Traditionally, toymakers market their products to either girls or boys. The toy industry presents dolls and dresses as being girls’ toys, while cars and construction tools are for boys. In recent years, advocates have highlighted the presence of harmful gender stereotypes in such marketing tactics. Considering our society’s ongoing discussion of gender identity, should children’s toys continue to be gendered?
Yes, toys should be gendered
Girls and boys are different. By creating gender-specific toys, manufacturers simply cater to their differences.
The absence of gendered toys would threaten the toy industry
The production of gender-specific toys lends irreplaceable support to the economy.Explore
Gender-neutral toys would threaten traditional gender roles
If we stop producing gender-specific toys, children will not have toys that appeal to their differing societal roles.Explore
Gender-specific toys accurately cater to their demographic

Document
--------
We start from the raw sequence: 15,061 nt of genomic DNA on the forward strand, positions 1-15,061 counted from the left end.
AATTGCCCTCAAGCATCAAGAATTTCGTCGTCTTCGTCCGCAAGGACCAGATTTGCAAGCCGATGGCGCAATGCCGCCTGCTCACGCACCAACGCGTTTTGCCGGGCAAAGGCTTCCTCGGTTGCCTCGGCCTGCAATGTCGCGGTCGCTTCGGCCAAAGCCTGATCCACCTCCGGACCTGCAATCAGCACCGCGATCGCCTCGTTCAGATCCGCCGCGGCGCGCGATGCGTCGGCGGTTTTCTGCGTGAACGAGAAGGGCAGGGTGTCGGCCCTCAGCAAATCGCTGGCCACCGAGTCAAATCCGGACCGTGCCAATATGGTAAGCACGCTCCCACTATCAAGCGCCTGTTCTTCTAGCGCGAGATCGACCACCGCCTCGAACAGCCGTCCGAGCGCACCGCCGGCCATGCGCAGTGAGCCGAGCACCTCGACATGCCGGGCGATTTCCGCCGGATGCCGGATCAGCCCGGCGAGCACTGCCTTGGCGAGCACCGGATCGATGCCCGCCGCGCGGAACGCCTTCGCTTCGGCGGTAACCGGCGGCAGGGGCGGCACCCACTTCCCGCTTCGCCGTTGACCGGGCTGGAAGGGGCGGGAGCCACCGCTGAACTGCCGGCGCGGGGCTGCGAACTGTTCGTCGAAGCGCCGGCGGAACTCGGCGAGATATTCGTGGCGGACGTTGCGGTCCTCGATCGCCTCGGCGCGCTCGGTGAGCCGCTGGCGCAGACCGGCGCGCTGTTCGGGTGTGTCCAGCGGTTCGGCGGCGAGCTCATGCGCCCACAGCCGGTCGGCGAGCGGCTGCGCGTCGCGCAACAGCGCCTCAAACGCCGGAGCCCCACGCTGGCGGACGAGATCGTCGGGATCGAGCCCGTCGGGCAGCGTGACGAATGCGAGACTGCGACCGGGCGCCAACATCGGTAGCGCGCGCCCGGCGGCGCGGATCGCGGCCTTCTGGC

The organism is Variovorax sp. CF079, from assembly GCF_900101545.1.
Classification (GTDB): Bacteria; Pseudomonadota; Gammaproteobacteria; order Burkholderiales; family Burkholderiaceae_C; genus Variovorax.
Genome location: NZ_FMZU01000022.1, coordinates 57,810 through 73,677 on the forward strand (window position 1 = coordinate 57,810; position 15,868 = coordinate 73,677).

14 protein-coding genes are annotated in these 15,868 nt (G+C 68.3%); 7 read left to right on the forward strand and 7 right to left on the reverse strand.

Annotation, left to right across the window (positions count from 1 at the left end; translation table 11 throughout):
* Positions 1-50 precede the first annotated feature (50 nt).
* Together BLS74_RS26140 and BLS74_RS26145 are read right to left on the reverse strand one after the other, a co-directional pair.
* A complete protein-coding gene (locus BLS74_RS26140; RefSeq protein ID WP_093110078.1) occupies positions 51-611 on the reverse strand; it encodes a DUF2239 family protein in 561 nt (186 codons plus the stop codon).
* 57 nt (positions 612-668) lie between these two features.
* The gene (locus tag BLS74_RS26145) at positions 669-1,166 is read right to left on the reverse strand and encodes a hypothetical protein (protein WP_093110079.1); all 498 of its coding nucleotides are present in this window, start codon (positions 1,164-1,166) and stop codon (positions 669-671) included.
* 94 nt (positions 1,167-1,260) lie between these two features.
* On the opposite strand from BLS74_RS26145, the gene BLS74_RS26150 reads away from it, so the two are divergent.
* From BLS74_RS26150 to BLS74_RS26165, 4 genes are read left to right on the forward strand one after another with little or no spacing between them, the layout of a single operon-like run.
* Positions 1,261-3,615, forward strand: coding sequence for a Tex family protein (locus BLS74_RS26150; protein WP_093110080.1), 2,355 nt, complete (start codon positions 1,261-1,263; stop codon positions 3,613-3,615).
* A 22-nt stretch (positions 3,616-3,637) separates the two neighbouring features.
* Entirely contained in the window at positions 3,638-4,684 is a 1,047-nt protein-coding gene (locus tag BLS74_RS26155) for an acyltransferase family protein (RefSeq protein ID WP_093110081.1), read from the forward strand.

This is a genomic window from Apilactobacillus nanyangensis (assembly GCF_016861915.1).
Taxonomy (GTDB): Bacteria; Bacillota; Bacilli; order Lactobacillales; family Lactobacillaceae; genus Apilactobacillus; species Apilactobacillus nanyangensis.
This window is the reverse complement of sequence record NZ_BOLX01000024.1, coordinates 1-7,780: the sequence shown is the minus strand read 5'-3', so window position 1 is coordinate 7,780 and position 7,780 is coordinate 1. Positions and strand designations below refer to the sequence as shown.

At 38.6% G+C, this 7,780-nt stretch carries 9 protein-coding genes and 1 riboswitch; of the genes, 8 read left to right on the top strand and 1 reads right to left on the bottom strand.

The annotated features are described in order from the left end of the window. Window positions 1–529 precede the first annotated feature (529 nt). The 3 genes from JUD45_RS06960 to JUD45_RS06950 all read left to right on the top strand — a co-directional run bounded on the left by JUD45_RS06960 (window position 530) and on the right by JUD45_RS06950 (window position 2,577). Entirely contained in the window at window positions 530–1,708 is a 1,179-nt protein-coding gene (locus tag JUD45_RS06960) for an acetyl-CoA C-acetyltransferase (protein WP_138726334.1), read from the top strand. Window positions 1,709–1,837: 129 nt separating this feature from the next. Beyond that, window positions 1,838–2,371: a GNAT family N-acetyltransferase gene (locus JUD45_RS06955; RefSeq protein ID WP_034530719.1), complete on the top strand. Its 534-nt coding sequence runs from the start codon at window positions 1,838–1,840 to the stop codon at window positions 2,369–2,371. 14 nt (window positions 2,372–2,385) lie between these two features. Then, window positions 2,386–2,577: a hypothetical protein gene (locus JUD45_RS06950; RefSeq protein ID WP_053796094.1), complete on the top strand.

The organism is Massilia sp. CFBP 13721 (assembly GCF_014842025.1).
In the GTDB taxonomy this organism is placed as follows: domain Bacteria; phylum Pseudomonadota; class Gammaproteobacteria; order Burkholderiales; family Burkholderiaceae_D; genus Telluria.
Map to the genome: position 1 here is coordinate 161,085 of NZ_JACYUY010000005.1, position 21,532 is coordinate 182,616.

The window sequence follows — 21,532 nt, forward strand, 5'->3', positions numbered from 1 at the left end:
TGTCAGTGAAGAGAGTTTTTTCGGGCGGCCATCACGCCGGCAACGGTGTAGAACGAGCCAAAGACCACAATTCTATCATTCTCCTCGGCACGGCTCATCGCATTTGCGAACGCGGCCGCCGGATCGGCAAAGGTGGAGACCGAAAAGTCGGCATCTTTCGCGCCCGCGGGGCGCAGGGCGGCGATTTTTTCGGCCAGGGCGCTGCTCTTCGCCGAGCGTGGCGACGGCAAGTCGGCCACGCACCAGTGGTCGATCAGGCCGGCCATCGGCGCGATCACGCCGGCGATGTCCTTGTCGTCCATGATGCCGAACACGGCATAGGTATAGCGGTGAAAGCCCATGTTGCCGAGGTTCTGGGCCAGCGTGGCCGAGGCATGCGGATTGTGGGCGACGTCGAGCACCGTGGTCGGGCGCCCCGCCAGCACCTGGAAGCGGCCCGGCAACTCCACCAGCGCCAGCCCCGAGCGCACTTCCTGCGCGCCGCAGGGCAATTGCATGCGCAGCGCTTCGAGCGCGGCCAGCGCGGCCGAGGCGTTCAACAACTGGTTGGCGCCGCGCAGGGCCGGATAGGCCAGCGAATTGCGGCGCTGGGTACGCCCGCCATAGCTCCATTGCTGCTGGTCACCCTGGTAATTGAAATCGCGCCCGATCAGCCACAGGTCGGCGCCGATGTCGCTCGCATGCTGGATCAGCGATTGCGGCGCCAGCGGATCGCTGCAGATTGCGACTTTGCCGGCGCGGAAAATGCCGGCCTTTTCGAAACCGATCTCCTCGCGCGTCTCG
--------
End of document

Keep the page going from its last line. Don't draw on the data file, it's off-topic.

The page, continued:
Gender-specific toys are harmless because they appeal to natural differences between girls and boys.Explore
No, toys should not be gendered
Gendered toys reinforce stereotypes and harm childhood development.
Gender-specific toys harm childhood development
By prescribing certain toys to only one gender, we limit children's holistic development.Explore
Gender-specific toys are a relic of corporate greed
Toymakers created a lucrative industry by aggressively distinguishing between girls' and boys' toys.Explore
Gendered toys reinforce harmful stereotypes
Gender-specific toys encourage children to internalize harmful notions about gender identity.Explore
This page was last edited on Tuesday, 15 Sep 2020 at 07:22 UTC